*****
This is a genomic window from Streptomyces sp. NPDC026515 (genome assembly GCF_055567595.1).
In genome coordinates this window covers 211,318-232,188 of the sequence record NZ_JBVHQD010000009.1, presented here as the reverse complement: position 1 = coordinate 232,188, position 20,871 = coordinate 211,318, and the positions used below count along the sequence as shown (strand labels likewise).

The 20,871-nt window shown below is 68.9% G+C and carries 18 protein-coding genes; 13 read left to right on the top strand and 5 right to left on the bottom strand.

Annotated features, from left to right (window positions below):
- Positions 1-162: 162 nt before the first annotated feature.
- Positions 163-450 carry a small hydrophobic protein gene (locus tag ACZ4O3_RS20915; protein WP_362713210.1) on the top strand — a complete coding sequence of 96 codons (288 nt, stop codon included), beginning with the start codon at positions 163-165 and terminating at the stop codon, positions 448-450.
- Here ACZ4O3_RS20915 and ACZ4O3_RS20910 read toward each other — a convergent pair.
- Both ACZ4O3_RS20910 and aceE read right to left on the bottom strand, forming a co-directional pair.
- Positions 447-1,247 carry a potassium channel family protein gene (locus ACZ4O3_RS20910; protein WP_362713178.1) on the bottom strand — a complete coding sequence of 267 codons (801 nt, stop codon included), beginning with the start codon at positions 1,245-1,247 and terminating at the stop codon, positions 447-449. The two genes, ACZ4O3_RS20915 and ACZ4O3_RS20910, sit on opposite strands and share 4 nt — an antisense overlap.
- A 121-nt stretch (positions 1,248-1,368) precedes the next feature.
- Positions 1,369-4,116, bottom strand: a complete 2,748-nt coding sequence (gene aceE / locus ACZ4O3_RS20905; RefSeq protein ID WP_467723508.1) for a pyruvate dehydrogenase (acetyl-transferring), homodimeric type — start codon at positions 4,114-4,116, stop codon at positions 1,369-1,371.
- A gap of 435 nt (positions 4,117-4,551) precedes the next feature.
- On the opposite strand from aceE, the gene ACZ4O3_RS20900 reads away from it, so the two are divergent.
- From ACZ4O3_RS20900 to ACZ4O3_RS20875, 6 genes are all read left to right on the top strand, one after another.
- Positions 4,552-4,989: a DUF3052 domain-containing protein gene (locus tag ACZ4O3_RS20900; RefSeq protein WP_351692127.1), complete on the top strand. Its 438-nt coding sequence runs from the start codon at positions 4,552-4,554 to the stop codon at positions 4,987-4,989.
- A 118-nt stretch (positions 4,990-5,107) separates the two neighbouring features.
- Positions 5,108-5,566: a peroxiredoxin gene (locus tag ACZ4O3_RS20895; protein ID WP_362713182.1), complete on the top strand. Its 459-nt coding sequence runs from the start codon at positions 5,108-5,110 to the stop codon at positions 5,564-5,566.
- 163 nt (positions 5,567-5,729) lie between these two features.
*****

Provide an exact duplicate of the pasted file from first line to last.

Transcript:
This is a genomic window from Streptomyces sp. NPDC026515 (genome assembly GCF_055567595.1).
In genome coordinates this window covers 211,318-232,188 of the sequence record NZ_JBVHQD010000009.1, presented here as the reverse complement: position 1 = coordinate 232,188, position 20,871 = coordinate 211,318, and the positions used below count along the sequence as shown (strand labels likewise).

The 20,871-nt window shown below is 68.9% G+C and carries 18 protein-coding genes; 13 read left to right on the top strand and 5 right to left on the bottom strand.

Annotated features, from left to right (window positions below):
- Positions 1-162: 162 nt before the first annotated feature.
- Positions 163-450 carry a small hydrophobic protein gene (locus tag ACZ4O3_RS20915; protein WP_362713210.1) on the top strand — a complete coding sequence of 96 codons (288 nt, stop codon included), beginning with the start codon at positions 163-165 and terminating at the stop codon, positions 448-450.
- Here ACZ4O3_RS20915 and ACZ4O3_RS20910 read toward each other — a convergent pair.
- Both ACZ4O3_RS20910 and aceE read right to left on the bottom strand, forming a co-directional pair.
- Positions 447-1,247 carry a potassium channel family protein gene (locus ACZ4O3_RS20910; protein WP_362713178.1) on the bottom strand — a complete coding sequence of 267 codons (801 nt, stop codon included), beginning with the start codon at positions 1,245-1,247 and terminating at the stop codon, positions 447-449. The two genes, ACZ4O3_RS20915 and ACZ4O3_RS20910, sit on opposite strands and share 4 nt — an antisense overlap.
- A 121-nt stretch (positions 1,248-1,368) precedes the next feature.
- Positions 1,369-4,116, bottom strand: a complete 2,748-nt coding sequence (gene aceE / locus ACZ4O3_RS20905; RefSeq protein ID WP_467723508.1) for a pyruvate dehydrogenase (acetyl-transferring), homodimeric type — start codon at positions 4,114-4,116, stop codon at positions 1,369-1,371.
- A gap of 435 nt (positions 4,117-4,551) precedes the next feature.
- On the opposite strand from aceE, the gene ACZ4O3_RS20900 reads away from it, so the two are divergent.
- From ACZ4O3_RS20900 to ACZ4O3_RS20875, 6 genes are all read left to right on the top strand, one after another.
- Positions 4,552-4,989: a DUF3052 domain-containing protein gene (locus tag ACZ4O3_RS20900; RefSeq protein WP_351692127.1), complete on the top strand. Its 438-nt coding sequence runs from the start codon at positions 4,552-4,554 to the stop codon at positions 4,987-4,989.
- A 118-nt stretch (positions 4,990-5,107) separates the two neighbouring features.
- Positions 5,108-5,566: a peroxiredoxin gene (locus tag ACZ4O3_RS20895; protein ID WP_362713182.1), complete on the top strand. Its 459-nt coding sequence runs from the start codon at positions 5,108-5,110 to the stop codon at positions 5,564-5,566.
- 163 nt (positions 5,567-5,729) lie between these two features.